Monday, November 22, 2010

High School Thriller: The Replacement

The Replacement
The Replacement
by Brenna Yovanoff
Razorbill (Penguin Group), 2010
343 pages

The cover art and spooky title font should attract teens to this debut novel. Maggie Stiefvater, author of Shiver ,writes on the front cover, "I loved this eerie and beautiful story of ugly things. It should be read after dark, at a whisper." She's right!

There is something evil and menacing under the town of Gentry and it waits until once every seven years to claim its bounty--a child sacrifice.

Mackie knows he's not normal. He can't be around blood or anything with iron or steel. His family covers for him and his pastor father tells him to fit in--don't bring unwanted attention on yourself--stay in the shadows. His sister Emma loves him fiercely even though she knows the darkest of all secrets--Mackie isn't her brother at all--he's a replacement.

This novel is creepy, gritty, and downright slithery. Think of all things grimy, seedy, nasty, damp, dark, dank, rotten, moldy, and you have the The House of Misery and the House of Mayhem--two equally evil desolate places beneath the slag heap on the outskirts of town. Is Mackie brave enough to enter the darkness? Will Mackie be able to save the town from the seven year payment?

Young readers will stay up late under the covers with a flashlight to finish this novel. Very creepy and edgy, yet fascinating. An unputdownable show-stopper of a read. The Replacement is the best ya novel I've read this year--think Stephen King at the top of his game.

Highly, highly recommended for grades 9-12. Recommended for mature readers grade 8--with caution.

Language. Violence. Light petting.

FTC Required Disclaimer: I bought this novel for my library. I did not receive any monetary compensation for this review. I will add it to my shelves with caution to readers--I would recommend it to grade 8 mature readers.

Friday, November 19, 2010



by Ellen Hopkins
Margaret K. McElderry Books, 2010
672 pages

In the third book of the trilogy that includes Crank and Glass, author Ellen Hopkins returns to Kristina Snow's story of drug abuse and reveals what Kristina's children have had to suffer.

Told in poetry by the children: Hunter, Autumn, and Summer, and the mother, this book is raw and gritty. Readers will likely empathize with one or all of the children and feel pity for Kristina.

The book deals with mature situations of drug and alcohol abuse, sexual situations, and abuse. It's not a pretty story but an important one. Addiction hurts not just the user but the entire family, and they all suffer from the Fallout.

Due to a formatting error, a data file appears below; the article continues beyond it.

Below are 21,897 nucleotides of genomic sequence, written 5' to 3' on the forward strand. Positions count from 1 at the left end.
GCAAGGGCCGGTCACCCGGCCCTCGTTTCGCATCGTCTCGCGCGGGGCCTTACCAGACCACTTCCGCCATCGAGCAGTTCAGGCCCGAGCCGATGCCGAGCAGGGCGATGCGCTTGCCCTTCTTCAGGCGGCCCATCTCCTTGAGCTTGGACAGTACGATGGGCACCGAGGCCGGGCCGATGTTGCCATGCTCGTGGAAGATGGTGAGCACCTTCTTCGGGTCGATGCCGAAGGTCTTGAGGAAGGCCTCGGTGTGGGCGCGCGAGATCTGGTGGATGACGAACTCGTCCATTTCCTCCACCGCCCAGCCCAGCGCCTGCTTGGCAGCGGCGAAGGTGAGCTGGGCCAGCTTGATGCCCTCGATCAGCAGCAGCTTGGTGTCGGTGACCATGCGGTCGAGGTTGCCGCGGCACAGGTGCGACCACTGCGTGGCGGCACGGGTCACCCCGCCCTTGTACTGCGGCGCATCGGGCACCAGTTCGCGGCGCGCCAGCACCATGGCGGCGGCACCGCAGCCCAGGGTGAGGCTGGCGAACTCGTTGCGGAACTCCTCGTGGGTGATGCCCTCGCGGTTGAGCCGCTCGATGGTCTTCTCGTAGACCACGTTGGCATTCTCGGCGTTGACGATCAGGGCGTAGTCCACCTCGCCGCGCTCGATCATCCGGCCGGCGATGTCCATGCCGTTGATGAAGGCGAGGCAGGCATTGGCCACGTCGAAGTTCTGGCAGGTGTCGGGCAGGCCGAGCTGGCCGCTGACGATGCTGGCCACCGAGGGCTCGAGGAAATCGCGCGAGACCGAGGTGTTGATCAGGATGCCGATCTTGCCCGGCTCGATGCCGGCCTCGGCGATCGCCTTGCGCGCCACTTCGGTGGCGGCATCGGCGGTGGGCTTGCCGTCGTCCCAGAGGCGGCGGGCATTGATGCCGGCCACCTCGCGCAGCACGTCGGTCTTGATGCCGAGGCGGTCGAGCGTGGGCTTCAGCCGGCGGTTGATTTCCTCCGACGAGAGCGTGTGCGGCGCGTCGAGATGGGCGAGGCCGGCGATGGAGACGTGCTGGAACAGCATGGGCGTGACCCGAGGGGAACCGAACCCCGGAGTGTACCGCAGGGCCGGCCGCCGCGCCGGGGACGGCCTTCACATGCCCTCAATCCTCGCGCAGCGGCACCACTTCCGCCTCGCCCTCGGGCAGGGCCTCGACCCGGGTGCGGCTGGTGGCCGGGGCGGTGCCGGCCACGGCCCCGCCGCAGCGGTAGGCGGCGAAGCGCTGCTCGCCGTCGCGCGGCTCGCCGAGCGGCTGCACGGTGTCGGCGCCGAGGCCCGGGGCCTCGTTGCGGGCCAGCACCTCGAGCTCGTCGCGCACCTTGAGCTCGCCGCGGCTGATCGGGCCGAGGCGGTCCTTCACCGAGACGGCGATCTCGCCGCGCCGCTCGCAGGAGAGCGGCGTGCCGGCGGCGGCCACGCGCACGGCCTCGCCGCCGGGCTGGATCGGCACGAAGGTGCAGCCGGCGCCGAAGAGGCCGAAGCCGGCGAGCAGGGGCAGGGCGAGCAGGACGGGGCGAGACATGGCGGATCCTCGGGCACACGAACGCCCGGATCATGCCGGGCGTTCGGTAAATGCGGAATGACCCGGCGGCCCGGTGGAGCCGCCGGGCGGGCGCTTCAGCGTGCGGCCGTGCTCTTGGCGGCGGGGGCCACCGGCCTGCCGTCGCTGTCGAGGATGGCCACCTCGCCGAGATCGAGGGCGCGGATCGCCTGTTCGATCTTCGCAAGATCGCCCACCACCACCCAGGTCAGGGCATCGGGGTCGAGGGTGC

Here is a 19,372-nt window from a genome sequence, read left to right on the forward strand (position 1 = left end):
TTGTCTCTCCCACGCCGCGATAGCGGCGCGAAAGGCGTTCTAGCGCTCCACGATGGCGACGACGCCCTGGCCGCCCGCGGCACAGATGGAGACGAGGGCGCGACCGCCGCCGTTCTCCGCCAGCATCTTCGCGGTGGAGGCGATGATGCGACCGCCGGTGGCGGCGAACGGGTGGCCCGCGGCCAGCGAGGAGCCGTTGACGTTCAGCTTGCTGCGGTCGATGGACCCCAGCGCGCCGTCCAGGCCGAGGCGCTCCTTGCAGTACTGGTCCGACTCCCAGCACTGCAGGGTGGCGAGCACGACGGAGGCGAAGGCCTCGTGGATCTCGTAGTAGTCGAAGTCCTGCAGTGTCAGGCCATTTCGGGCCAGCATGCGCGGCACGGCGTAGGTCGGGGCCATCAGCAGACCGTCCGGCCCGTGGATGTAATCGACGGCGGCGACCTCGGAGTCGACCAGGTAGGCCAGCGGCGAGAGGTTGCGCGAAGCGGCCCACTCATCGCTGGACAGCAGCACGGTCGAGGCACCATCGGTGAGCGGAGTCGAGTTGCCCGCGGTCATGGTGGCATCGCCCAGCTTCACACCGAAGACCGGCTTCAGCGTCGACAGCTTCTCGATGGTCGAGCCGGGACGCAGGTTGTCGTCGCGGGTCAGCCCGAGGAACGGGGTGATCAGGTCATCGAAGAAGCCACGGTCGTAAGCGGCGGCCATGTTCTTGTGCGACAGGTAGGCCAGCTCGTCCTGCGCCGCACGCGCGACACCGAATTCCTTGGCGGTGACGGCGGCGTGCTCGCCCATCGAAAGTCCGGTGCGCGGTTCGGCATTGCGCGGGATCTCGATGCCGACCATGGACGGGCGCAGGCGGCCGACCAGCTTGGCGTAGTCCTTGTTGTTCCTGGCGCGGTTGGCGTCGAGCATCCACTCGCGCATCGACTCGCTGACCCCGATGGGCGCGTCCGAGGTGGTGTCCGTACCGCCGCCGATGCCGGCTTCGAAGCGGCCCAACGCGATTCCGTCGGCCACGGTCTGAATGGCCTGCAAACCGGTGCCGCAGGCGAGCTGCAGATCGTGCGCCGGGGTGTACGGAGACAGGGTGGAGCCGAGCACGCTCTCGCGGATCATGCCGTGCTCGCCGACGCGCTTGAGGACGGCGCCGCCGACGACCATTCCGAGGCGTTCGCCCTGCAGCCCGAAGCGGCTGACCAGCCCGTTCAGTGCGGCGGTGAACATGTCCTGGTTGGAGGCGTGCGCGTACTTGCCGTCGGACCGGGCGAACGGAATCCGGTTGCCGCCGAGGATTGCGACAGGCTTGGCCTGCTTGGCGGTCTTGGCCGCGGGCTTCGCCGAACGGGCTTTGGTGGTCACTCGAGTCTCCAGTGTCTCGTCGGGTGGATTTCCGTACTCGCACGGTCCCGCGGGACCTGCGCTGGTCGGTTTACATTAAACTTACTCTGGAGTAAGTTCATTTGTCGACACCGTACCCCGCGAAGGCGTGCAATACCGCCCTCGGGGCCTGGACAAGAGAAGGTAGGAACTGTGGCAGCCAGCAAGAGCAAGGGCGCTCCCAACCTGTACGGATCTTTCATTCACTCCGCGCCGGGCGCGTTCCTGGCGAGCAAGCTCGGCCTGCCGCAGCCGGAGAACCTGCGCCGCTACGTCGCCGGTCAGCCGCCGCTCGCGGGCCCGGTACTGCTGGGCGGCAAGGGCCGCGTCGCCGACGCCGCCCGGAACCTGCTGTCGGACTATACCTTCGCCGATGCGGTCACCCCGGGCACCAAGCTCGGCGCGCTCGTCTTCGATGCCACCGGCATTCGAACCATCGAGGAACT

Recommended grades 9 and up. NOT recommended for middle school due to language, sex, alcohol and drug references, and mature themes.

FTC Disclaimer: I received this book from the publisher. I did not receive any monetary compensation for this review.

Wednesday, November 17, 2010

Teen Pick

Dirty Little Secrets

Dirty Little Secrets
by C.J.Omololu
Walker Publishing Company, 2010
210 pages

Life has its secrets--everyone has secrets. Lucy, however, lives a secret. She has never had a best friend, or a sleepover, or had friends come over and just hang out. Her older sister and brother have both moved away, leaving sixteen-year old Lucy alone in the house with her mother and the STUFF. After her parents' divorce, Lucy's mother became a different person. She has filled their lives and their home with junk and trash.

If you've seen the t.v. show "Hoarders" and thought "How does someone get like this?"--or "How does someone live that way?"--Dirty Little Secrets may answer those questions.

When her secret is about to be front page news, Lucy decides to take things into her own hands. Her mother may have forced them to live like that when she was young, but now Lucy is older and she can find a way to deal with the problems.

Readers will like Lucy and empathize with her plight; some may even pity her, but all readers will want her to rise above her circumstances and excel.

Recommended grades 6-up.
Some mature subject matter. Lucy is basically mentally abused by her mother.

FTC Required Disclaimer: I bought this book for my middle school library. I did not receive any monetary compensation for this review.

Tuesday, November 16, 2010